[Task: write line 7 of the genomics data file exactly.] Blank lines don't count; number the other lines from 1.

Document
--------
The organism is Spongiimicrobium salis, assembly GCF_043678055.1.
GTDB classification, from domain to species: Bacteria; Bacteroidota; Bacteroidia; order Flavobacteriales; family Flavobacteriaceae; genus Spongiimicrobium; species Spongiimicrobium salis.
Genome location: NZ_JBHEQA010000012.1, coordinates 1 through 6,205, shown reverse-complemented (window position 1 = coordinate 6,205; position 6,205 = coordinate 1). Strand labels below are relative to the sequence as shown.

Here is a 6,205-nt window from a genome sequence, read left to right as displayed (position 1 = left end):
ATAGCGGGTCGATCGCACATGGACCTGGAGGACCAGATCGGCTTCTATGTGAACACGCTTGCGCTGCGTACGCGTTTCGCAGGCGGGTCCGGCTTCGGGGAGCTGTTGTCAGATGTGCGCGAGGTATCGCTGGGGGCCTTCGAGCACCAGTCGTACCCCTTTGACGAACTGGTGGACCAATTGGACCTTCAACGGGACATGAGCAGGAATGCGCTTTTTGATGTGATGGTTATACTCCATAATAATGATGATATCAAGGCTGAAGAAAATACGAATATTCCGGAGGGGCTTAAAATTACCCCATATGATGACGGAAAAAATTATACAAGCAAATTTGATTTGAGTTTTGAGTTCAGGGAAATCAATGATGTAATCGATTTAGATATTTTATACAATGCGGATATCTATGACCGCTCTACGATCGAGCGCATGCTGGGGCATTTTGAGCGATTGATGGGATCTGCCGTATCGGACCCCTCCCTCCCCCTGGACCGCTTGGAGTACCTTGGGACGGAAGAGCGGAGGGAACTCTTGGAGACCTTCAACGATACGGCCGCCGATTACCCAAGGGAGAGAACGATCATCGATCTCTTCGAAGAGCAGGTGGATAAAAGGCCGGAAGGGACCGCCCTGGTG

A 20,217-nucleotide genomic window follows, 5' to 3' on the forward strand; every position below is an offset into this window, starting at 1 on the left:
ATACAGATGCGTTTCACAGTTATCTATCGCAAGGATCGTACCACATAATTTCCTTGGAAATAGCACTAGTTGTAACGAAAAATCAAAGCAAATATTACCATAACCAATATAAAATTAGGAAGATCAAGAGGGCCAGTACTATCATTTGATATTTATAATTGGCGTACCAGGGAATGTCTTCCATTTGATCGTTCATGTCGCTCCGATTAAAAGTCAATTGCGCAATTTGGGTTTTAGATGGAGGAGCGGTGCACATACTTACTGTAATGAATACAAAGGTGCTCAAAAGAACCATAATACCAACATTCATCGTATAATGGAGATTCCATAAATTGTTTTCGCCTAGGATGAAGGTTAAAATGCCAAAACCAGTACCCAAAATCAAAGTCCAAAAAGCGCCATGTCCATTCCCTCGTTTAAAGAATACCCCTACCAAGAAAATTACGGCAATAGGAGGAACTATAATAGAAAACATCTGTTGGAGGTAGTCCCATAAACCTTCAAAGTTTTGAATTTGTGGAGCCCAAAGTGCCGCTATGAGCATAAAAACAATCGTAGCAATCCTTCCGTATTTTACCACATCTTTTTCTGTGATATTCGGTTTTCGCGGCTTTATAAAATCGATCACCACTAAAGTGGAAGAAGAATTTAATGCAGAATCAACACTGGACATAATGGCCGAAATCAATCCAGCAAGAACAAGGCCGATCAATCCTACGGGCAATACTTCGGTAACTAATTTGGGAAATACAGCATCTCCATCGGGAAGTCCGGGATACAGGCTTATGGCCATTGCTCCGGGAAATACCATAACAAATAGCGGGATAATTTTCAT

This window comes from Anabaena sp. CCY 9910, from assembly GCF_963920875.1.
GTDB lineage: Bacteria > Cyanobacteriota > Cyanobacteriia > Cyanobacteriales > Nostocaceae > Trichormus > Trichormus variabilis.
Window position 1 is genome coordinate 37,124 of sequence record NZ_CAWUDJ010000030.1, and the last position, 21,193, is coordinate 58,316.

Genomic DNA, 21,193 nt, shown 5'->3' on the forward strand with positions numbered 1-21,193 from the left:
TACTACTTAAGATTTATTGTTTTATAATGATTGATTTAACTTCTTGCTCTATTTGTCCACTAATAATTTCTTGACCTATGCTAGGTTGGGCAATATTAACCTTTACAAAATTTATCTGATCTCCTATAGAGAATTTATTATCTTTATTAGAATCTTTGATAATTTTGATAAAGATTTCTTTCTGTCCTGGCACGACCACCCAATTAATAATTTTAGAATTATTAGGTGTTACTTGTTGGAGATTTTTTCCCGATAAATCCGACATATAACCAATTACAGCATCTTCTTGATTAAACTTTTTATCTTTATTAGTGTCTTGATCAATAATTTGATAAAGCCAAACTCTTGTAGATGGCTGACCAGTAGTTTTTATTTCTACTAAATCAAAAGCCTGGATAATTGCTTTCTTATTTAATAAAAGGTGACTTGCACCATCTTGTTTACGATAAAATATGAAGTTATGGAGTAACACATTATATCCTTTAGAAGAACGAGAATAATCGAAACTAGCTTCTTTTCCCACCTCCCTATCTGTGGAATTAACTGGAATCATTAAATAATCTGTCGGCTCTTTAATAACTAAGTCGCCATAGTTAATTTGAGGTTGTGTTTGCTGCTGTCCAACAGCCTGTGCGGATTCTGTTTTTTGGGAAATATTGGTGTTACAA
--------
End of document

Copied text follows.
ATACAGATGCGTTTCACAGTTATCTATCGCAAGGATCGTACCACATAATTTCCTTGGAAATAGCACTAGTTGTAACGAAAAATCAAAGCAAATATTACCATAACCAATATAAAATTAGGAAGATCAAGAGGGCCAGTACTATCATTTGATATTTATAATTGGCGTACCAGGGAATGTCTTCCATTTGATCGTTCATGTCGCTCCGATTAAAAGTCAATTGCGCAATTTGGGTTTTAGATGGAGGAGCGGTGCACATACTTACTGTAATGAATACAAAGGTGCTCAAAAGAACCATAATACCAACATTCATCGTATAATGGAGATTCCATAAATTGTTTTCGCCTAGGATGAAGGTTAAAATGCCAAAACCAGTACCCAAAATCAAAGTCCAAAAAGCGCCATGTCCATTCCCTCGTTTAAAGAATACCCCTACCAAGAAAATTACGGCAATAGGAGGAACTATAATAGAAAACATCTGTTGGAGGTAGTCCCATAAACCTTCAAAGTTTTGAATTTGTGGAGCCCAAAGTGCCGCTATGAGCATAAAAACAATCGTAGCAATCCTTCCGTATTTTACCACATCTTTTTCTGTGATATTCGGTTTTCGCGGCTTTATAAAATCGATCACCACTAAAGTGGAAGAAGAATTTAATGCAGAATCAACACTGGACATAATGGCCGAAATCAATCCAGCAAGAACAAGGCCGATCAATCCTACGGGCAATACTTCGGTAACTAATTTGGGAAATACAGCATCTCCATCGGGAAGTCCGGGATACAGGCTTATGGCCATTGCTCCGGGAAATACCATAACAAATAGCGGGATAATTTTCAT